NEPA required federal agencies to evaluate their activities “significantly affecting the quality of the human environment” by issuing an Environmental Impact Statement (EIS). EISs are required for projects initiated, financed, or permitted by the federal government, with some exceptions (e.g., the USDA commodity support programs are exempt).
There are three levels of evaluation, depending on the magnitude of impact on the environment. Categorical exclusion allows projects meeting predetermined criteria for "no significant environmental impact" to be exempt from detailed evaluation. The second level is Environmental Assessment, or a brief statement of the impacts of an action and alternatives to such an action. Based on results of the Environmental Assessment, the agency may issue a finding of no significant impact (FONSI), which may describe actions that will be taken to reduce potential impacts. The Environmental Assessment may be skipped if the agency expects in advance the project will not meet the standards for FONSI. If there is no FONSI at the second level, the project moves to the third level of analysis, which is an Environmental Impact Statement (EIS). The EIS process has multiple stages:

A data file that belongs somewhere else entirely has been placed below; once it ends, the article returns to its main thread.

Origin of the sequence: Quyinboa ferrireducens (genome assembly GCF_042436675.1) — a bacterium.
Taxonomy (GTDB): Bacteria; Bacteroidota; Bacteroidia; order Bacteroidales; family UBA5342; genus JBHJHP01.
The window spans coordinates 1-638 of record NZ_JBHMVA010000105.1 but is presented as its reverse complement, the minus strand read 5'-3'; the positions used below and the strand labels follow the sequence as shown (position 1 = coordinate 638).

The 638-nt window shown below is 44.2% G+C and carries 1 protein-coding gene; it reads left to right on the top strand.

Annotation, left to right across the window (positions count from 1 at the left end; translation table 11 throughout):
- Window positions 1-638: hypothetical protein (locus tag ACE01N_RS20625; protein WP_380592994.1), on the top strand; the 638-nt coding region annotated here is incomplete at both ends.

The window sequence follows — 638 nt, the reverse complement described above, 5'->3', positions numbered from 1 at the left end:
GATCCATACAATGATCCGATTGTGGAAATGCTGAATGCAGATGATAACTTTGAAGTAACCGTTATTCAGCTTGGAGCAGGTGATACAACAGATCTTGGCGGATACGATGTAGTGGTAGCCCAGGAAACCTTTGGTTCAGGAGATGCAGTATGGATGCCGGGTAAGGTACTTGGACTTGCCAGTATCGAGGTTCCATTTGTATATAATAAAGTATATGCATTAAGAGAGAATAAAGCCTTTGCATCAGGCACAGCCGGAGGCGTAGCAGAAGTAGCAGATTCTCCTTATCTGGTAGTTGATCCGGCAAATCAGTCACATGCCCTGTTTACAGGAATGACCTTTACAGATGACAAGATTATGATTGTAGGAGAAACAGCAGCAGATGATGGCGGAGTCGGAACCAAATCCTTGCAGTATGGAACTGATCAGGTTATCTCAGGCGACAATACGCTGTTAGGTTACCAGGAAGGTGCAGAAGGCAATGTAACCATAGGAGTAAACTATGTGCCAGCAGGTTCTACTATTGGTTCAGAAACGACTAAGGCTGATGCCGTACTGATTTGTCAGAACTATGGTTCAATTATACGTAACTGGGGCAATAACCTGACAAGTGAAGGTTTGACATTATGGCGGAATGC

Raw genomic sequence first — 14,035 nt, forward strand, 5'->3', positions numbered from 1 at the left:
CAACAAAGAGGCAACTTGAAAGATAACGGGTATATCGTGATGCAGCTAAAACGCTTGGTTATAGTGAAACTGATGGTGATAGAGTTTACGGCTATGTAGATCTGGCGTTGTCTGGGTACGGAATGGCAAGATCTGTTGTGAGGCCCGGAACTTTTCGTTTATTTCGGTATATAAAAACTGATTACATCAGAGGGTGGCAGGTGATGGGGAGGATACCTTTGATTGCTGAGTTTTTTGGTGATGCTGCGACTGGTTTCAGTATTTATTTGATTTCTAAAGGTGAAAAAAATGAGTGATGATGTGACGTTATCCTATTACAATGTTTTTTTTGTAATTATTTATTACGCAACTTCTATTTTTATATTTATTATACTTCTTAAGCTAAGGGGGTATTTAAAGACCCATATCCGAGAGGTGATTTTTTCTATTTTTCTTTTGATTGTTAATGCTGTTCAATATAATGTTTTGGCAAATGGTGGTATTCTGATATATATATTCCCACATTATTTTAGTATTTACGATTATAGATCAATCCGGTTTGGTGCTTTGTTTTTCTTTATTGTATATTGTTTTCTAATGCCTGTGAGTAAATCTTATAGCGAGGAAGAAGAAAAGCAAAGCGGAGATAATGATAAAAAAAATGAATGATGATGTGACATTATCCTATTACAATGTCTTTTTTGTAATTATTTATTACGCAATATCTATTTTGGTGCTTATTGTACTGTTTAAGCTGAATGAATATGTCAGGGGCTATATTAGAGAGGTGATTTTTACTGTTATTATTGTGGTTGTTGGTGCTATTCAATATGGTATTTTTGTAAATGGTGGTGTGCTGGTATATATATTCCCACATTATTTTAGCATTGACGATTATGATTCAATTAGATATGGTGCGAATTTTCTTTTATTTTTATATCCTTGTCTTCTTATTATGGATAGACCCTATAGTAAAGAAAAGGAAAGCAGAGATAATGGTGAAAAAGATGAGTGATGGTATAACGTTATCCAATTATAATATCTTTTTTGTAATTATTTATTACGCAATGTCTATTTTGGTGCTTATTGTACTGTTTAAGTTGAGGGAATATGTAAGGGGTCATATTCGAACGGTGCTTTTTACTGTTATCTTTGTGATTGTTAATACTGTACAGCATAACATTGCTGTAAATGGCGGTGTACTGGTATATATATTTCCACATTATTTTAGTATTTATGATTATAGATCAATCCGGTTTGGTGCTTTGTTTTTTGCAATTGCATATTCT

The EIS is expected to address the environmental impact, unavoidable adverse environmental effects, alternatives to the proposal, short-term, long-term, and irreversible effects. Although NEPA mandates that adverse environmental impacts of proposed projects be identified and evaluated, NEPA does not mandate that projects with adverse impacts be stopped, or that impacts be eliminated, an interpretation upheld in 1989 by the U.S. Supreme Court.
NEPA was signed into Law on January 1, 1970 by President Richard Nixon. The Law also established the Council on Environmental Quality in the executive office of the President of the United States.
Some states have enacted legislation patterned after NEPA which regulate the actions of state agencies, and also require EISs. In Illinois, relevant state legislation includes the Illinois Environmental Protection Act.